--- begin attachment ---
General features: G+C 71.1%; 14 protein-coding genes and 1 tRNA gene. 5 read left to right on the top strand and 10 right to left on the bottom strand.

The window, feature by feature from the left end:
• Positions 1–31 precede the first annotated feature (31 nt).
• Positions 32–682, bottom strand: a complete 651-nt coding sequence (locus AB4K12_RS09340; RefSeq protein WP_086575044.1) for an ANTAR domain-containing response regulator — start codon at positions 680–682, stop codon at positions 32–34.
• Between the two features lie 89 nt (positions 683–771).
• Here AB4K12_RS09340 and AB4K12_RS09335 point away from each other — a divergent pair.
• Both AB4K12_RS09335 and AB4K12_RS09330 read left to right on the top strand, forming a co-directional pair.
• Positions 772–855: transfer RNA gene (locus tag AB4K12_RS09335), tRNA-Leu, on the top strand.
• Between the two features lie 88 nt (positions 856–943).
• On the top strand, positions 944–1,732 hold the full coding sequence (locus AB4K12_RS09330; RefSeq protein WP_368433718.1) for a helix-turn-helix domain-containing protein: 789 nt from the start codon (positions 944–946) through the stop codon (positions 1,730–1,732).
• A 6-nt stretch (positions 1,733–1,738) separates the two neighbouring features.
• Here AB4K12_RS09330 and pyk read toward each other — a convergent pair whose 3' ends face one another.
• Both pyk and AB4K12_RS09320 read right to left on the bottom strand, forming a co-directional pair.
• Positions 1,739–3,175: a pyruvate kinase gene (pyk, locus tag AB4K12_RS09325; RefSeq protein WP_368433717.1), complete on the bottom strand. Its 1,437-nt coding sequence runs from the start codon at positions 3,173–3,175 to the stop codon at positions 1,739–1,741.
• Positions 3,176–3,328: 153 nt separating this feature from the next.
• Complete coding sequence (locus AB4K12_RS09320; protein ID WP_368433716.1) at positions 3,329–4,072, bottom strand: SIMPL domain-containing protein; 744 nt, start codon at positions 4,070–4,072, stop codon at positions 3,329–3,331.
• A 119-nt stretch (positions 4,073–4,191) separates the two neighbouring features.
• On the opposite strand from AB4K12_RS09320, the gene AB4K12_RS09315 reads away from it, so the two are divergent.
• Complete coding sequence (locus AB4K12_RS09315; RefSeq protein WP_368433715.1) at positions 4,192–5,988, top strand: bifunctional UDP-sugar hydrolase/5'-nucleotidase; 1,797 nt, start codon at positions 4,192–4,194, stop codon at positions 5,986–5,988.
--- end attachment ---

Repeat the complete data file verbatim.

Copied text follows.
General features: G+C 71.1%; 14 protein-coding genes and 1 tRNA gene. 5 read left to right on the top strand and 10 right to left on the bottom strand.

The window, feature by feature from the left end:
• Positions 1–31 precede the first annotated feature (31 nt).
• Positions 32–682, bottom strand: a complete 651-nt coding sequence (locus AB4K12_RS09340; RefSeq protein WP_086575044.1) for an ANTAR domain-containing response regulator — start codon at positions 680–682, stop codon at positions 32–34.
• Between the two features lie 89 nt (positions 683–771).
• Here AB4K12_RS09340 and AB4K12_RS09335 point away from each other — a divergent pair.
• Both AB4K12_RS09335 and AB4K12_RS09330 read left to right on the top strand, forming a co-directional pair.
• Positions 772–855: transfer RNA gene (locus tag AB4K12_RS09335), tRNA-Leu, on the top strand.
• Between the two features lie 88 nt (positions 856–943).
• On the top strand, positions 944–1,732 hold the full coding sequence (locus AB4K12_RS09330; RefSeq protein WP_368433718.1) for a helix-turn-helix domain-containing protein: 789 nt from the start codon (positions 944–946) through the stop codon (positions 1,730–1,732).
• A 6-nt stretch (positions 1,733–1,738) separates the two neighbouring features.
• Here AB4K12_RS09330 and pyk read toward each other — a convergent pair whose 3' ends face one another.
• Both pyk and AB4K12_RS09320 read right to left on the bottom strand, forming a co-directional pair.
• Positions 1,739–3,175: a pyruvate kinase gene (pyk, locus tag AB4K12_RS09325; RefSeq protein WP_368433717.1), complete on the bottom strand. Its 1,437-nt coding sequence runs from the start codon at positions 3,173–3,175 to the stop codon at positions 1,739–1,741.
• Positions 3,176–3,328: 153 nt separating this feature from the next.
• Complete coding sequence (locus AB4K12_RS09320; protein ID WP_368433716.1) at positions 3,329–4,072, bottom strand: SIMPL domain-containing protein; 744 nt, start codon at positions 4,070–4,072, stop codon at positions 3,329–3,331.
• A 119-nt stretch (positions 4,073–4,191) separates the two neighbouring features.
• On the opposite strand from AB4K12_RS09320, the gene AB4K12_RS09315 reads away from it, so the two are divergent.
• Complete coding sequence (locus AB4K12_RS09315; RefSeq protein WP_368433715.1) at positions 4,192–5,988, top strand: bifunctional UDP-sugar hydrolase/5'-nucleotidase; 1,797 nt, start codon at positions 4,192–4,194, stop codon at positions 5,986–5,988.